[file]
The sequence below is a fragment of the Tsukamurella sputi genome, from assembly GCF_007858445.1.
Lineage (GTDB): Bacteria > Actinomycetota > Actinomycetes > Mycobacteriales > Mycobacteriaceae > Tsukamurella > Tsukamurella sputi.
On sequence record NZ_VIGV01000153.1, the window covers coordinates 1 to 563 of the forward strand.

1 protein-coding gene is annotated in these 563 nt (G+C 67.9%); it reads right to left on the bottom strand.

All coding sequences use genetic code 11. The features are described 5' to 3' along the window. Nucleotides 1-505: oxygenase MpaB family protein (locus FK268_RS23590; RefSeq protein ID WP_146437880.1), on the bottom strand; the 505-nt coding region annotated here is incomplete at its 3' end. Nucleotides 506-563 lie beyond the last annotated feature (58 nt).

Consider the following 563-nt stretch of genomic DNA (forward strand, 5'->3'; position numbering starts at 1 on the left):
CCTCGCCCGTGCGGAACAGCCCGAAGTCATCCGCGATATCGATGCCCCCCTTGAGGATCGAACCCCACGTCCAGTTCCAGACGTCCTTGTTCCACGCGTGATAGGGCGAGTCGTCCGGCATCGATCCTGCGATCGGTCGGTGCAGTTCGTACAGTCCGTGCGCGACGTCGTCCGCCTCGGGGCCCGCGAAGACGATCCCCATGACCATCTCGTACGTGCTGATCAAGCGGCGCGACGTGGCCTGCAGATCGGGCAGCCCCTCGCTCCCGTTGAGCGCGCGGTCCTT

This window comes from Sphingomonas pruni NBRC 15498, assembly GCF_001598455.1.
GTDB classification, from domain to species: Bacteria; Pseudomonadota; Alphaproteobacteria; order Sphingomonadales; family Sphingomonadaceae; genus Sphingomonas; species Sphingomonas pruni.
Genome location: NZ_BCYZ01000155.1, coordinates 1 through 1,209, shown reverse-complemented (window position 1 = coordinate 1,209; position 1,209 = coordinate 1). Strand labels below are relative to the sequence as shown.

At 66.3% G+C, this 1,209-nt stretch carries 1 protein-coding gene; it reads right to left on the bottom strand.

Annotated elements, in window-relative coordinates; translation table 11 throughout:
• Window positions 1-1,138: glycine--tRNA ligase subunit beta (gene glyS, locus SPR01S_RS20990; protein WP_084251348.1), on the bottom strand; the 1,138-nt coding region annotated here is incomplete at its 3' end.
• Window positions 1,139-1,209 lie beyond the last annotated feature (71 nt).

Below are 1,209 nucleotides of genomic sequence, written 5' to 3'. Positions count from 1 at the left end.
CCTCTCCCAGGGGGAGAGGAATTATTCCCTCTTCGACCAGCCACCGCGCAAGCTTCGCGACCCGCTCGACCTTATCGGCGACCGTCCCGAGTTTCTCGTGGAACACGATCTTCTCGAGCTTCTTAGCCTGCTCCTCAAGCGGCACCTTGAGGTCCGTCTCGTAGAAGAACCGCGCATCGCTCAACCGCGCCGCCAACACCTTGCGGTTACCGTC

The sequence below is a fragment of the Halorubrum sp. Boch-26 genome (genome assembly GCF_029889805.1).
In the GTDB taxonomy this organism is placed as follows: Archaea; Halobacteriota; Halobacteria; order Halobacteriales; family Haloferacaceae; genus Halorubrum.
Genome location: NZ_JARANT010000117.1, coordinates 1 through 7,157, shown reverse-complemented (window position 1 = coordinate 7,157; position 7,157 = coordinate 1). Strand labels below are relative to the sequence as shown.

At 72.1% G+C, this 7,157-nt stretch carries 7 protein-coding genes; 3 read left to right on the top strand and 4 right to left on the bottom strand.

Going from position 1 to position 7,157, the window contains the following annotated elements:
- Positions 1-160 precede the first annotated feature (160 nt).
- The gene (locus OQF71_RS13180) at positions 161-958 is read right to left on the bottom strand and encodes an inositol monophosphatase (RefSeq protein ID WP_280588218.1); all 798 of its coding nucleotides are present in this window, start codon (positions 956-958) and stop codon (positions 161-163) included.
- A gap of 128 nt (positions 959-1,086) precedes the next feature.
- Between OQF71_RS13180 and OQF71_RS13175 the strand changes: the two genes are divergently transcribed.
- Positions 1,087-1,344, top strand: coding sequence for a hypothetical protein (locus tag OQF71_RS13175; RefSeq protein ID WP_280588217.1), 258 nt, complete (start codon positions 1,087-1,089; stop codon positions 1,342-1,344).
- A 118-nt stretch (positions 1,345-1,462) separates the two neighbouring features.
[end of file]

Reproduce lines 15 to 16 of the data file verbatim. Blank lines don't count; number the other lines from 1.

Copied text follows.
Below are 1,209 nucleotides of genomic sequence, written 5' to 3'. Positions count from 1 at the left end.
CCTCTCCCAGGGGGAGAGGAATTATTCCCTCTTCGACCAGCCACCGCGCAAGCTTCGCGACCCGCTCGACCTTATCGGCGACCGTCCCGAGTTTCTCGTGGAACACGATCTTCTCGAGCTTCTTAGCCTGCTCCTCAAGCGGCACCTTGAGGTCCGTCTCGTAGAAGAACCGCGCATCGCTCAACCGCGCCGCCAACACCTTGCGGTTACCGTC